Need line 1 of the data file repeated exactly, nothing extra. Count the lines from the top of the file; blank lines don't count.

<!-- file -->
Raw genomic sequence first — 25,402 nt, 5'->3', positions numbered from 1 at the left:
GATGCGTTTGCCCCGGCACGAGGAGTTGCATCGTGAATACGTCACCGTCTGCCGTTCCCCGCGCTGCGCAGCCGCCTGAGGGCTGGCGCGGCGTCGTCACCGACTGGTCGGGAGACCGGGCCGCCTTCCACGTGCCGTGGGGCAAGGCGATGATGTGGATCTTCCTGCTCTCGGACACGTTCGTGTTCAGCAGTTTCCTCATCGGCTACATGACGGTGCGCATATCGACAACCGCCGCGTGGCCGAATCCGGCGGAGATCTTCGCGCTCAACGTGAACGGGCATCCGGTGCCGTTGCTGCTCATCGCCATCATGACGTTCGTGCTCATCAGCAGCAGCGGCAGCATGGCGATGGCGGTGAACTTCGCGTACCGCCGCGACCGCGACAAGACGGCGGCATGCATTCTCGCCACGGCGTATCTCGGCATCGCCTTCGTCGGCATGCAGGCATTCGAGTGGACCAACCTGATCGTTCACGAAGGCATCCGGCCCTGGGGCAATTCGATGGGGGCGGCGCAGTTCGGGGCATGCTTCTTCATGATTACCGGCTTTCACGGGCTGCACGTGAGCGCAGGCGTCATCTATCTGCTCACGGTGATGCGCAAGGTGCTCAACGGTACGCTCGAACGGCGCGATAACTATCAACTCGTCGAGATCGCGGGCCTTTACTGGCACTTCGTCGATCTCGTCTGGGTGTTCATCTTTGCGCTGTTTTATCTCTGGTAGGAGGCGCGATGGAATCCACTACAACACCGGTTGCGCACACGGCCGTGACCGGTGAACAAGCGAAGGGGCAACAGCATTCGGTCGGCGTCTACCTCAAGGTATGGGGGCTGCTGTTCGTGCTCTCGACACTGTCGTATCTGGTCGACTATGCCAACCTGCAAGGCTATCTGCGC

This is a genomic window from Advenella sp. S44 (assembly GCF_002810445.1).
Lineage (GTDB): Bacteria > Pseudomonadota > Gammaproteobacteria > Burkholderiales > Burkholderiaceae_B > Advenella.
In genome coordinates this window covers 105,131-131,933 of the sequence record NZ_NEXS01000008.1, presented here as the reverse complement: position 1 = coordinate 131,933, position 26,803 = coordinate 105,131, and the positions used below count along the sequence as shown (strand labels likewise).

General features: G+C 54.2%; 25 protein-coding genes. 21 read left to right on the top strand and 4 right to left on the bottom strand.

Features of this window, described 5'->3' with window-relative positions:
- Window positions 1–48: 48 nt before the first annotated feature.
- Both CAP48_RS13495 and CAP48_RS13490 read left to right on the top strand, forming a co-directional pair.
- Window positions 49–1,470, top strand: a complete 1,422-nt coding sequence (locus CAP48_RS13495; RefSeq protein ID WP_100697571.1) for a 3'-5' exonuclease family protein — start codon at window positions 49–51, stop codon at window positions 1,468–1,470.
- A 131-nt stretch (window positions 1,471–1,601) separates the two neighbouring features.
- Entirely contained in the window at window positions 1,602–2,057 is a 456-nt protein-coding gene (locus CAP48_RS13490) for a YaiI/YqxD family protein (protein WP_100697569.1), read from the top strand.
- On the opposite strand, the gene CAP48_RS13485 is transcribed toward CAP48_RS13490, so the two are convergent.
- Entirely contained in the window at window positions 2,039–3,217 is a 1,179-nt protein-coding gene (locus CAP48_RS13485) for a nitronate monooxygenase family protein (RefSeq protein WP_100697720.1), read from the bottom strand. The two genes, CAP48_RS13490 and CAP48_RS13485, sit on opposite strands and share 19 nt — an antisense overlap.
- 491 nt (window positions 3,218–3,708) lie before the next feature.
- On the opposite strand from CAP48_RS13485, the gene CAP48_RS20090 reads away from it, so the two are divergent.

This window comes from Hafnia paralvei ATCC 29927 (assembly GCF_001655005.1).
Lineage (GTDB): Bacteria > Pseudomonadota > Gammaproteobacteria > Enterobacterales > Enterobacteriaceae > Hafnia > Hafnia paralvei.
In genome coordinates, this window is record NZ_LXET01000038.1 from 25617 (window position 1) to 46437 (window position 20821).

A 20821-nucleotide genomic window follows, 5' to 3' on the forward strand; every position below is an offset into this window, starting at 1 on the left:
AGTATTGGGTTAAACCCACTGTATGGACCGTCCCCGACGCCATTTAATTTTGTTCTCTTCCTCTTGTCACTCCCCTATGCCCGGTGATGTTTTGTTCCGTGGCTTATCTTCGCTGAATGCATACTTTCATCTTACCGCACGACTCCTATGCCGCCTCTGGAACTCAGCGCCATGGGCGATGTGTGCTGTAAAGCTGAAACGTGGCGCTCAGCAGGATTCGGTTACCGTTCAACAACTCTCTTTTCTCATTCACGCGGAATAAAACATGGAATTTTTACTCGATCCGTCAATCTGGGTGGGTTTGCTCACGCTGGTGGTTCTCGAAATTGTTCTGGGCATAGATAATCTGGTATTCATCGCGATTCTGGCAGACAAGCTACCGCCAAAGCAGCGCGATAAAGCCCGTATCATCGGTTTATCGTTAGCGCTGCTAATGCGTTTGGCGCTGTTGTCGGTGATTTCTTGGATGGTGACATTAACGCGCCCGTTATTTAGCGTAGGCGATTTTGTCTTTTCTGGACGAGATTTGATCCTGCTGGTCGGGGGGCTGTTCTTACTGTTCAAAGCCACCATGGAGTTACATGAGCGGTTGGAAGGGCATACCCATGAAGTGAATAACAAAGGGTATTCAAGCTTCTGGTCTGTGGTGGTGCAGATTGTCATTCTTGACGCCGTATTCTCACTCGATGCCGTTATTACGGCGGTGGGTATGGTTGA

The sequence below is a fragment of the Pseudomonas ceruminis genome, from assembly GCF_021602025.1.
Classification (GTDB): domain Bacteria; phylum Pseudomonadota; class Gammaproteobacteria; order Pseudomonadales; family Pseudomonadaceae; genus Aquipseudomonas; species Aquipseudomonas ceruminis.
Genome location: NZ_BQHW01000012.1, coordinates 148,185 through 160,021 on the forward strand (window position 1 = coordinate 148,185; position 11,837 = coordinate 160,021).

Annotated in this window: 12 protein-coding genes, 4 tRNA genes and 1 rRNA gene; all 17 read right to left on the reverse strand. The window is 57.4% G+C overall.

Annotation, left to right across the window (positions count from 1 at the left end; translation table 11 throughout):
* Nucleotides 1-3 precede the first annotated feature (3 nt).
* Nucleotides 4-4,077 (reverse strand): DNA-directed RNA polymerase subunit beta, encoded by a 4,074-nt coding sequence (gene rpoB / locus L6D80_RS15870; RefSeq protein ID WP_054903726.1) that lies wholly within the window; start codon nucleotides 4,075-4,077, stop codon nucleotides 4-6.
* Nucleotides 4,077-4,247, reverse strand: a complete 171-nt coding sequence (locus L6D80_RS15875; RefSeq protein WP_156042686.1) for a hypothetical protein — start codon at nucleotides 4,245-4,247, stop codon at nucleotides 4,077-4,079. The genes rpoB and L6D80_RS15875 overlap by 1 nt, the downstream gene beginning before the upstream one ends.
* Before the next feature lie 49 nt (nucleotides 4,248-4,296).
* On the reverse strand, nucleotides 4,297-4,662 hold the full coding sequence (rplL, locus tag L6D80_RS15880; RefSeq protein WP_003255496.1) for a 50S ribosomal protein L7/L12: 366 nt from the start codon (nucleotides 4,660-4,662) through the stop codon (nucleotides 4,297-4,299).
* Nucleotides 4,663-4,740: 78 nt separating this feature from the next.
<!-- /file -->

Raw genomic sequence first — 25,402 nt, 5'->3', positions numbered from 1 at the left: